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Arrow season 4 found Oliver Queen (Stephen Amell) at a major crossroads by its concluding moments, with the vigilante having resorted to murder once again to finally put an end to Damien Darhk’s (Neal McDonough) reign of terror. After the way that particular batch of episodes let down many fans, the show itself appears to be facing a similar position of uncertainty as to how it would aim to proceed with its titular hero.
With the continuing love afforded to The Flash and the addition of Supergirl to the same shared universe, Arrow could easily become eclipsed by its counterparts in the coming months, an ironic twist considering that the show’s successful debut in 2012 made this entire interconnected web of shows on The CW possible in the first place. The fact that the season 5 premiere is titled “Legacy” is appropriate, then – this year, both Oliver and Arrow itself need to re-evaluate their place in the world.
Now serving as the mayor of Star City, Oliver is tasked with protecting his hometown in an entirely new arena, even as he’s still reeling from the dissolution of Team Arrow. Diggle (David Ramsey) and Thea (Willa Holland) have moved on, with the former having re-enlisted in the military. As it turns out, only Felicity (Emily Bett Rickards) – whose relationship with Oliver isn’t in the best shape either – appears to be interested in getting a new crew of heroes together.
Meanwhile, Oliver is moving to fight police corruption and a new threat led by gangster Tobias Church (Chad L. Coleman of The Walking Dead fame), who’s intent on uniting the criminal organizations in Star City under his own leadership. If all that sounds a bit dark and scattered (even for Arrow), then you’re starting to get the idea of how “Legacy” plays out.
Since Green Arrow has long served as the surrogate Batman of this bunch of DC superheroes, it shouldn’t surprise fans to realize that Oliver is in full-on brooding mode for much of “Legacy.” In fact, his somber attitude is shared to some degree by the show’s other heroes, especially Quentin (Paul Blackthorne).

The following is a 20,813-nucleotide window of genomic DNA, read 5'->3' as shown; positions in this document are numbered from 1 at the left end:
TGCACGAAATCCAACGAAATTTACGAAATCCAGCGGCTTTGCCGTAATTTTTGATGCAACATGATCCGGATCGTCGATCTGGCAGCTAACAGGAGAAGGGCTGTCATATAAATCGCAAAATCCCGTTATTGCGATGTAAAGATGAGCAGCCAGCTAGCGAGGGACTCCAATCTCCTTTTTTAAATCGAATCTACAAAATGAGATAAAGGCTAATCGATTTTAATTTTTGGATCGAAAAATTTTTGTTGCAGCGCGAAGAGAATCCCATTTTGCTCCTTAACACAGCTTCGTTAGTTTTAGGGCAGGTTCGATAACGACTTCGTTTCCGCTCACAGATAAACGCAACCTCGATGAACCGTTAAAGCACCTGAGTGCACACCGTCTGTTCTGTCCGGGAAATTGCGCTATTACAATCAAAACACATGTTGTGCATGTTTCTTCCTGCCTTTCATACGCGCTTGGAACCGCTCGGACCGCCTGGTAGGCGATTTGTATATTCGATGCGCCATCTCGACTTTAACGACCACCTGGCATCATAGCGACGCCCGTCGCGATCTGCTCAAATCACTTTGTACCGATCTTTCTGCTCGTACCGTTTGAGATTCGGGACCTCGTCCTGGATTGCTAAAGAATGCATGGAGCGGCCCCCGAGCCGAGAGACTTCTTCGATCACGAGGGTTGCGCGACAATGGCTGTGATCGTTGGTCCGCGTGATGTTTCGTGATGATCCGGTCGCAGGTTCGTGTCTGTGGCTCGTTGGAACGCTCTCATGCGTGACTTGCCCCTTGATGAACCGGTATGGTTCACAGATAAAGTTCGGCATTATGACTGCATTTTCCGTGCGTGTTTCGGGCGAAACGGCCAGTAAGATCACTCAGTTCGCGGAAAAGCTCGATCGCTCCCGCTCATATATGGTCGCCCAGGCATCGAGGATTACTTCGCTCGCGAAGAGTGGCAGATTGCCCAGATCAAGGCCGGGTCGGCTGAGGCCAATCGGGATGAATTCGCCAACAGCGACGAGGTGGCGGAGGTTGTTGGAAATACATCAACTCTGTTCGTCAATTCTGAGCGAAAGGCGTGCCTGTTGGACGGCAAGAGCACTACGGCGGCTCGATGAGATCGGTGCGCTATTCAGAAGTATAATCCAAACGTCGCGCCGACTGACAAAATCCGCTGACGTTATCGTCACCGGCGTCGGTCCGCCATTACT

The death of Laurel (Katie Cassidy) last season has left a lasting impact on the series narrative and its characters, those two specifically. The premiere in part deals with a dedication to honor the late Black Canary, and it’s this key event that allows Laurel’s influence to reverberate into season 5, setting up the tale to follow. In addition, it serves as a poignant reminder that the show’s heroes aren’t invincible.[wgtc_youtube video_id=”nFpDskA8Qto”]
Less successful, as some longtime viewers might surmise, are the flashback sequences. The premiere’s edition focuses on Oliver’s time in Russia, and though it has ties to his current predicament in Star City, they are tenuous at best. More and more, Oliver’s flashbacks have reeked of filler, a common complaint among even the most loyal fans. “Legacy” does little to dispel that notion, making one wonder why Arrow does not simply just cut ties with the narrative device altogether. After nearly 100 episodes, the time has come to move on to something fresher and either adopt a new approach or focus solely on present-day Green Arrow.
Arrow doesn’t need to try to be Lost. At this point, we already know all we need to about Oliver’s previous adventures and are eager to see what happens next. As season 4 proved, fans’ interest in the show may have its limits. Besides, as it stands, the charismatic performance by Coleman and the personal quandary that Oliver finds himself grappling with are continually undercut throughout “Legacy.”
It’s a bizarre artistic choice, that’s for sure, especially since literally every other subplot, character interaction, and story beat carries more weight than any of the series’ reflections on Oliver’s past. Arrow needs to learn its lesson and adjust its storytelling approach this season before viewers just give up entirely. It’s not like there aren’t any other superhero shows out right now, after all.
As the saying goes, sometimes a thing needs to be torn down before it can be rebuilt. “Legacy” very much feels like Arrow trying to find its footing once again, and though the episode takes some steps in getting the show back on top, more work has yet to be done to redeem the series for last season’s jumbled narrative. Flawed though enjoyable overall, this premiere could be simply the foundation of something greater to come – there’s a lot of potential in the idea of Oliver balancing his duties as mayor and Green Arrow – or a failed attempt at resurrecting the show’s heyday as a gritty superhero drama. Let’s all hope Oliver can get his groove back and keep the Arrowverse’s pioneering series going strong in the months ahead.
Arrow season 5 begins the process of rebuilding the show from its lackluster fourth year, and so far, it appears that the showrunners may have a solid plan in mind to redeem Oliver Queen in the eyes of disillusioned fans.
Arrow Season 5 Review